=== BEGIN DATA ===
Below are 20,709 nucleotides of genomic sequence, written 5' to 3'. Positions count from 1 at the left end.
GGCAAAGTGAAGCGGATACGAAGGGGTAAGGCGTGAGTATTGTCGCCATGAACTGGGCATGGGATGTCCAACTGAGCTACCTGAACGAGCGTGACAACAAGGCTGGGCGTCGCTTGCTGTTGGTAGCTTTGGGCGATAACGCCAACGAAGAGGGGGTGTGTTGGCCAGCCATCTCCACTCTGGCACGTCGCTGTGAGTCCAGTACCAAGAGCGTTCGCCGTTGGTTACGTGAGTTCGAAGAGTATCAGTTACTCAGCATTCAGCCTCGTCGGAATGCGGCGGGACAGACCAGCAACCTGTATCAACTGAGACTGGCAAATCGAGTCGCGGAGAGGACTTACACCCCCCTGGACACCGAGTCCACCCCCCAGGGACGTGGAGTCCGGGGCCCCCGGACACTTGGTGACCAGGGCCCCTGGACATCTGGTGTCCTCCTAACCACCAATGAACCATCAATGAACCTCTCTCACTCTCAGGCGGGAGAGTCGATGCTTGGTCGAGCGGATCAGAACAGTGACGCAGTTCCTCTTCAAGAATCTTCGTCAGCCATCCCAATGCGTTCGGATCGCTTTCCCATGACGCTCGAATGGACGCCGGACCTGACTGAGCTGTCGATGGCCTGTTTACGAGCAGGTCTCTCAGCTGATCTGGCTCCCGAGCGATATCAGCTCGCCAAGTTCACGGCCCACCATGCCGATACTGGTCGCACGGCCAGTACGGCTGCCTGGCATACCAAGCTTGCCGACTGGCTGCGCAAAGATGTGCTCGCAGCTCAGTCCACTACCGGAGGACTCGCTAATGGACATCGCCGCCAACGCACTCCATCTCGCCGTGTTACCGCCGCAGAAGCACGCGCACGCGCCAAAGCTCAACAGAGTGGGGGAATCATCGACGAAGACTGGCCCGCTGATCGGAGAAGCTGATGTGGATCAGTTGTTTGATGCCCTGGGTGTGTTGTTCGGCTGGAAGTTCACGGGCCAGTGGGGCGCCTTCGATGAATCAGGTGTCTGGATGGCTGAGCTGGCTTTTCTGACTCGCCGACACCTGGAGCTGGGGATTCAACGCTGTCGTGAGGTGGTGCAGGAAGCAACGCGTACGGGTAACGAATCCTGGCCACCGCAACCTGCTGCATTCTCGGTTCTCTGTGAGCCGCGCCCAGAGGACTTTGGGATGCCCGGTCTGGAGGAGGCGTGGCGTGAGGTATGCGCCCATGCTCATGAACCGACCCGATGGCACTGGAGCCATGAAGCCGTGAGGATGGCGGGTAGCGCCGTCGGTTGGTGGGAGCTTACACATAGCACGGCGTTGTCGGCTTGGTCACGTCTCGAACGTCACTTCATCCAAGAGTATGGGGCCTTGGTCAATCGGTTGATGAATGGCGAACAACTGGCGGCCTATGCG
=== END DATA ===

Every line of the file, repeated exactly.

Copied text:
Below are 20,709 nucleotides of genomic sequence, written 5' to 3'. Positions count from 1 at the left end.
GGCAAAGTGAAGCGGATACGAAGGGGTAAGGCGTGAGTATTGTCGCCATGAACTGGGCATGGGATGTCCAACTGAGCTACCTGAACGAGCGTGACAACAAGGCTGGGCGTCGCTTGCTGTTGGTAGCTTTGGGCGATAACGCCAACGAAGAGGGGGTGTGTTGGCCAGCCATCTCCACTCTGGCACGTCGCTGTGAGTCCAGTACCAAGAGCGTTCGCCGTTGGTTACGTGAGTTCGAAGAGTATCAGTTACTCAGCATTCAGCCTCGTCGGAATGCGGCGGGACAGACCAGCAACCTGTATCAACTGAGACTGGCAAATCGAGTCGCGGAGAGGACTTACACCCCCCTGGACACCGAGTCCACCCCCCAGGGACGTGGAGTCCGGGGCCCCCGGACACTTGGTGACCAGGGCCCCTGGACATCTGGTGTCCTCCTAACCACCAATGAACCATCAATGAACCTCTCTCACTCTCAGGCGGGAGAGTCGATGCTTGGTCGAGCGGATCAGAACAGTGACGCAGTTCCTCTTCAAGAATCTTCGTCAGCCATCCCAATGCGTTCGGATCGCTTTCCCATGACGCTCGAATGGACGCCGGACCTGACTGAGCTGTCGATGGCCTGTTTACGAGCAGGTCTCTCAGCTGATCTGGCTCCCGAGCGATATCAGCTCGCCAAGTTCACGGCCCACCATGCCGATACTGGTCGCACGGCCAGTACGGCTGCCTGGCATACCAAGCTTGCCGACTGGCTGCGCAAAGATGTGCTCGCAGCTCAGTCCACTACCGGAGGACTCGCTAATGGACATCGCCGCCAACGCACTCCATCTCGCCGTGTTACCGCCGCAGAAGCACGCGCACGCGCCAAAGCTCAACAGAGTGGGGGAATCATCGACGAAGACTGGCCCGCTGATCGGAGAAGCTGATGTGGATCAGTTGTTTGATGCCCTGGGTGTGTTGTTCGGCTGGAAGTTCACGGGCCAGTGGGGCGCCTTCGATGAATCAGGTGTCTGGATGGCTGAGCTGGCTTTTCTGACTCGCCGACACCTGGAGCTGGGGATTCAACGCTGTCGTGAGGTGGTGCAGGAAGCAACGCGTACGGGTAACGAATCCTGGCCACCGCAACCTGCTGCATTCTCGGTTCTCTGTGAGCCGCGCCCAGAGGACTTTGGGATGCCCGGTCTGGAGGAGGCGTGGCGTGAGGTATGCGCCCATGCTCATGAACCGACCCGATGGCACTGGAGCCATGAAGCCGTGAGGATGGCGGGTAGCGCCGTCGGTTGGTGGGAGCTTACACATAGCACGGCGTTGTCGGCTTGGTCACGTCTCGAACGTCACTTCATCCAAGAGTATGGGGCCTTGGTCAATCGGTTGATGAATGGCGAACAACTGGCGGCCTATGCG